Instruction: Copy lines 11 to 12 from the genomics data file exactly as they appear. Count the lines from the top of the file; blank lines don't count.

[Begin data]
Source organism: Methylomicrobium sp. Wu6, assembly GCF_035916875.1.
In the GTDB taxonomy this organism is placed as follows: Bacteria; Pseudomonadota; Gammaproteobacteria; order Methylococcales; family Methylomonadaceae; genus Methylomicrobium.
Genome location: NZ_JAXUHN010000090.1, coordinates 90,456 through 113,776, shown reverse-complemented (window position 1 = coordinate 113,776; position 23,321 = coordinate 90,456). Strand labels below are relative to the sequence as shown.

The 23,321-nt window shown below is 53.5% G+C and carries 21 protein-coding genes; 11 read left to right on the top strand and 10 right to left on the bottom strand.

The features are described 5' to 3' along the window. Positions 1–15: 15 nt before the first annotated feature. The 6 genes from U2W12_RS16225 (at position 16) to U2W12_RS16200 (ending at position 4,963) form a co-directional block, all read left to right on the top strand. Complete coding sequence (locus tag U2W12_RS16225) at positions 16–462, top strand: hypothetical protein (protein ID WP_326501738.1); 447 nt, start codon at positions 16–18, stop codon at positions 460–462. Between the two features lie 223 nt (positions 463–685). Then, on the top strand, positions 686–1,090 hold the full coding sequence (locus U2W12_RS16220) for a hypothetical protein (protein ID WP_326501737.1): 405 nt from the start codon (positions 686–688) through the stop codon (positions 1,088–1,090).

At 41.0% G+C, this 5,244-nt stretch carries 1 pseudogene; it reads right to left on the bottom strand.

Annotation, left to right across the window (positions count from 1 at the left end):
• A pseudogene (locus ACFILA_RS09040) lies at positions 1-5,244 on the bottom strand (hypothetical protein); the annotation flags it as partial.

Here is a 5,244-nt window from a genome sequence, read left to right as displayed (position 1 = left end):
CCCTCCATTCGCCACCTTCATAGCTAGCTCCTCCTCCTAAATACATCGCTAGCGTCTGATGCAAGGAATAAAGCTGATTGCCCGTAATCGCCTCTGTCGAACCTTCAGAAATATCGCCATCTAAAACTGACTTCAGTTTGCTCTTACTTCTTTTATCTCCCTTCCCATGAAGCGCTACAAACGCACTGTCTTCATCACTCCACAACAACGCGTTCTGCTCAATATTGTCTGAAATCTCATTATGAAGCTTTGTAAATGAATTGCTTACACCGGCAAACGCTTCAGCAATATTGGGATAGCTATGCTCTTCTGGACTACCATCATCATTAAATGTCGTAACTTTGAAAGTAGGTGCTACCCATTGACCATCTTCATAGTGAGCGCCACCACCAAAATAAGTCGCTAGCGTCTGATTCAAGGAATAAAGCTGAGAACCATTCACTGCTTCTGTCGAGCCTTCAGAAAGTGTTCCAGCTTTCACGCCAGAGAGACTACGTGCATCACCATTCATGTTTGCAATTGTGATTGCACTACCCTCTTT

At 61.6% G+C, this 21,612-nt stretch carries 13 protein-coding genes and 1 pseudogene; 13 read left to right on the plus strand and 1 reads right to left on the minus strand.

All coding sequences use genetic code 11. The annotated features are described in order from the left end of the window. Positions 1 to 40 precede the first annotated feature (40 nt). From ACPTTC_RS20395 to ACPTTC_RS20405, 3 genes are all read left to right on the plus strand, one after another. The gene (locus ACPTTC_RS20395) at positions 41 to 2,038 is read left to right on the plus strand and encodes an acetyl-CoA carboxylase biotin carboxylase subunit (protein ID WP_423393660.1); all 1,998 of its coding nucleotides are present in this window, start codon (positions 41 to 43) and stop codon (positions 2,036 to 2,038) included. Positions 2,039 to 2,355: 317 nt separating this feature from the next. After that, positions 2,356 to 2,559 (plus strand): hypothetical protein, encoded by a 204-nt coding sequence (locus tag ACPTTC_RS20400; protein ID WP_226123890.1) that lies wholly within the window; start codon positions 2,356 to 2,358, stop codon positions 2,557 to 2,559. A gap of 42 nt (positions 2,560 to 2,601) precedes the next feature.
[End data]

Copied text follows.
At 61.6% G+C, this 21,612-nt stretch carries 13 protein-coding genes and 1 pseudogene; 13 read left to right on the plus strand and 1 reads right to left on the minus strand.

All coding sequences use genetic code 11. The annotated features are described in order from the left end of the window. Positions 1 to 40 precede the first annotated feature (40 nt). From ACPTTC_RS20395 to ACPTTC_RS20405, 3 genes are all read left to right on the plus strand, one after another. The gene (locus ACPTTC_RS20395) at positions 41 to 2,038 is read left to right on the plus strand and encodes an acetyl-CoA carboxylase biotin carboxylase subunit (protein ID WP_423393660.1); all 1,998 of its coding nucleotides are present in this window, start codon (positions 41 to 43) and stop codon (positions 2,036 to 2,038) included. Positions 2,039 to 2,355: 317 nt separating this feature from the next. After that, positions 2,356 to 2,559 (plus strand): hypothetical protein, encoded by a 204-nt coding sequence (locus tag ACPTTC_RS20400; protein ID WP_226123890.1) that lies wholly within the window; start codon positions 2,356 to 2,358, stop codon positions 2,557 to 2,559. A gap of 42 nt (positions 2,560 to 2,601) precedes the next feature.